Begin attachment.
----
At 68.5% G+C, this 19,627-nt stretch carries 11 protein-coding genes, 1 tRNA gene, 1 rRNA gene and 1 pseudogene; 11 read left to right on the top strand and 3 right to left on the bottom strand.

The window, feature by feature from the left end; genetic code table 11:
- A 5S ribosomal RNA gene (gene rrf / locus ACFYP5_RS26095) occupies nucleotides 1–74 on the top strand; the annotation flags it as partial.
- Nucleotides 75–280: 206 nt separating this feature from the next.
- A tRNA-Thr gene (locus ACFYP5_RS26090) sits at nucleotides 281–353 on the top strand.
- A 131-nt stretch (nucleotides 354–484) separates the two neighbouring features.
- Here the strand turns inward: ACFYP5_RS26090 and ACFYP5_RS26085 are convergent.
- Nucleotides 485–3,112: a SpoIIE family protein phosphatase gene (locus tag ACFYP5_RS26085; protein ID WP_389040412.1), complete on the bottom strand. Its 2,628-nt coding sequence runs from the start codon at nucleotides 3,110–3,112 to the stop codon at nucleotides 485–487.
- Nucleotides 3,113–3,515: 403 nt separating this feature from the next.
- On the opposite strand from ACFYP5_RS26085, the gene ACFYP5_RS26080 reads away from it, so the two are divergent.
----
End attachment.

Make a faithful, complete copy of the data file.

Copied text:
At 68.5% G+C, this 19,627-nt stretch carries 11 protein-coding genes, 1 tRNA gene, 1 rRNA gene and 1 pseudogene; 11 read left to right on the top strand and 3 right to left on the bottom strand.

The window, feature by feature from the left end; genetic code table 11:
- A 5S ribosomal RNA gene (gene rrf / locus ACFYP5_RS26095) occupies nucleotides 1–74 on the top strand; the annotation flags it as partial.
- Nucleotides 75–280: 206 nt separating this feature from the next.
- A tRNA-Thr gene (locus ACFYP5_RS26090) sits at nucleotides 281–353 on the top strand.
- A 131-nt stretch (nucleotides 354–484) separates the two neighbouring features.
- Here the strand turns inward: ACFYP5_RS26090 and ACFYP5_RS26085 are convergent.
- Nucleotides 485–3,112: a SpoIIE family protein phosphatase gene (locus tag ACFYP5_RS26085; protein ID WP_389040412.1), complete on the bottom strand. Its 2,628-nt coding sequence runs from the start codon at nucleotides 3,110–3,112 to the stop codon at nucleotides 485–487.
- Nucleotides 3,113–3,515: 403 nt separating this feature from the next.
- On the opposite strand from ACFYP5_RS26085, the gene ACFYP5_RS26080 reads away from it, so the two are divergent.